H.P.Lucas

UPDATED

April 2008

After semi-annual PSA's and annual biopsies I decided to have my prostate removed. Reasons were as follows:

At age 61 and in excellent health (prostate not withstanding) I discussed with Dr. Arthur Burnett at Johns Hopkins the prospects of having to deal with my prostate over the next 3-5 years. His thinking, although I had no further detection of cancer cells from my biopsies but there were many suspicious cells-meaning they could develop into carcinoma down the road, since my PSA was still gradually rising and I was currently in great health to go ahead and have it removed. So, after thoroughly discussing removal of the prostate with my spouse she was more for it than I. So I decided to have it removed.

It was removed exactly 3 months ago today. I planned for a 3 day stay at Hopkins and I was cut at 3PM on a Wednesday and at 6PM the very next day I was being processed out of the hospital. I have not felt any pain whatsoever-even after the IV drip and and a few pain pills given me when leaving Hopkins. In fact I still have some of the original pills they gave me.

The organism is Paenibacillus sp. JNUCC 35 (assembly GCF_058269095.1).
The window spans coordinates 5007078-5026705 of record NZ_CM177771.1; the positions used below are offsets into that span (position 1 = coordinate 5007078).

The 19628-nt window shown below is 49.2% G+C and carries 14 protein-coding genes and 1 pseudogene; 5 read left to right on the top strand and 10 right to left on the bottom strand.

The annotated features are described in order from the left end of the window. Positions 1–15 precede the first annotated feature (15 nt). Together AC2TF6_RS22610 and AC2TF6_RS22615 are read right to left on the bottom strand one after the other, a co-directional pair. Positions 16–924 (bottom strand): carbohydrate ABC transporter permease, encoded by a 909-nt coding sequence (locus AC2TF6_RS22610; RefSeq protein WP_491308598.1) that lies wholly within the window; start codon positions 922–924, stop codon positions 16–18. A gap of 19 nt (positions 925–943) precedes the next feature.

I wore a catheter 12 days but was already walking 3 plus miles daily. I was back in the ym day # 13. For the following 8 weeks I gradually worked my way back to 60-75 minutes of cardio and my 3 ups (push-pull & sit) 5-6 days per week. I firmly believe the past 27 years plus of gym work enhanced my quick recovery.

As far as incontinence I would say I am as about as close to 100% as I can be. Sexually speaking I have had numerous orgasms but firmness is still an issue. Dr. Burnett says to allow up to 1 year for full recovery and not to expect a perfect erection each time.

Of all the people I spoke to prior and post operation, none have said they regretted it. And most of my contacts had Dr. Arthur Burnett at Johns Hopkins in Baltimore, Maryland. He is a great person besides being a great surgeon as the nerves were spared and he did not cut any muscle.

My cancer staging prior to the surgery was T1c with a gleason score of 6. Post operation the staging was T3 as the cancer was developing a focal point on the dark side of my prostate. What Dr. Burnett explained was the cancer cells were at the point of breaking out over time-His only recommendation was a 3, 6, and 12 months PSA; annually thereafter. He explained even though the prostate is gone men still have prostatic tissue in the body-by having annual PSA's if a cell or two got past the goalie the PSA would detect it and treatment can then be recommended.